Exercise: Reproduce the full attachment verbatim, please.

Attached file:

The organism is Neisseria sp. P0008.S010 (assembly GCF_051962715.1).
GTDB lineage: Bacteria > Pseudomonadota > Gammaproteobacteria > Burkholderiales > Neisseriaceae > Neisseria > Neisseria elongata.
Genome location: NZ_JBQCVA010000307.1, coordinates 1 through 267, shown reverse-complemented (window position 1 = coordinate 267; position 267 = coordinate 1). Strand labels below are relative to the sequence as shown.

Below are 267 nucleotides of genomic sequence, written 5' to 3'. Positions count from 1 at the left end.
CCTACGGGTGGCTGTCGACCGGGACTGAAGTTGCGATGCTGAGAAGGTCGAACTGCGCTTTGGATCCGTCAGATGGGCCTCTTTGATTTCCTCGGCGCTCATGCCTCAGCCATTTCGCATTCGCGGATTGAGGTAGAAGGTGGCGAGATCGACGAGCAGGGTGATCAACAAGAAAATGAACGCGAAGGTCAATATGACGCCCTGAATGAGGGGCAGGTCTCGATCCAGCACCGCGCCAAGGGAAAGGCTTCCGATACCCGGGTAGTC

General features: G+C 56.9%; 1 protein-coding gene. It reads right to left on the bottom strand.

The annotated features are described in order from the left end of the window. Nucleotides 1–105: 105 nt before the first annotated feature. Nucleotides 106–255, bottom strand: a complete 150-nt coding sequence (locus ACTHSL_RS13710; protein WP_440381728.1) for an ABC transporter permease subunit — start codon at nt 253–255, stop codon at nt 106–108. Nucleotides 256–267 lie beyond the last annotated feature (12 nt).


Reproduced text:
The organism is Neisseria sp. P0008.S010 (assembly GCF_051962715.1).
GTDB lineage: Bacteria > Pseudomonadota > Gammaproteobacteria > Burkholderiales > Neisseriaceae > Neisseria > Neisseria elongata.
Genome location: NZ_JBQCVA010000307.1, coordinates 1 through 267, shown reverse-complemented (window position 1 = coordinate 267; position 267 = coordinate 1). Strand labels below are relative to the sequence as shown.

Below are 267 nucleotides of genomic sequence, written 5' to 3'. Positions count from 1 at the left end.
CCTACGGGTGGCTGTCGACCGGGACTGAAGTTGCGATGCTGAGAAGGTCGAACTGCGCTTTGGATCCGTCAGATGGGCCTCTTTGATTTCCTCGGCGCTCATGCCTCAGCCATTTCGCATTCGCGGATTGAGGTAGAAGGTGGCGAGATCGACGAGCAGGGTGATCAACAAGAAAATGAACGCGAAGGTCAATATGACGCCCTGAATGAGGGGCAGGTCTCGATCCAGCACCGCGCCAAGGGAAAGGCTTCCGATACCCGGGTAGTC

General features: G+C 56.9%; 1 protein-coding gene. It reads right to left on the bottom strand.

The annotated features are described in order from the left end of the window. Nucleotides 1–105: 105 nt before the first annotated feature. Nucleotides 106–255, bottom strand: a complete 150-nt coding sequence (locus ACTHSL_RS13710; protein WP_440381728.1) for an ABC transporter permease subunit — start codon at nt 253–255, stop codon at nt 106–108. Nucleotides 256–267 lie beyond the last annotated feature (12 nt).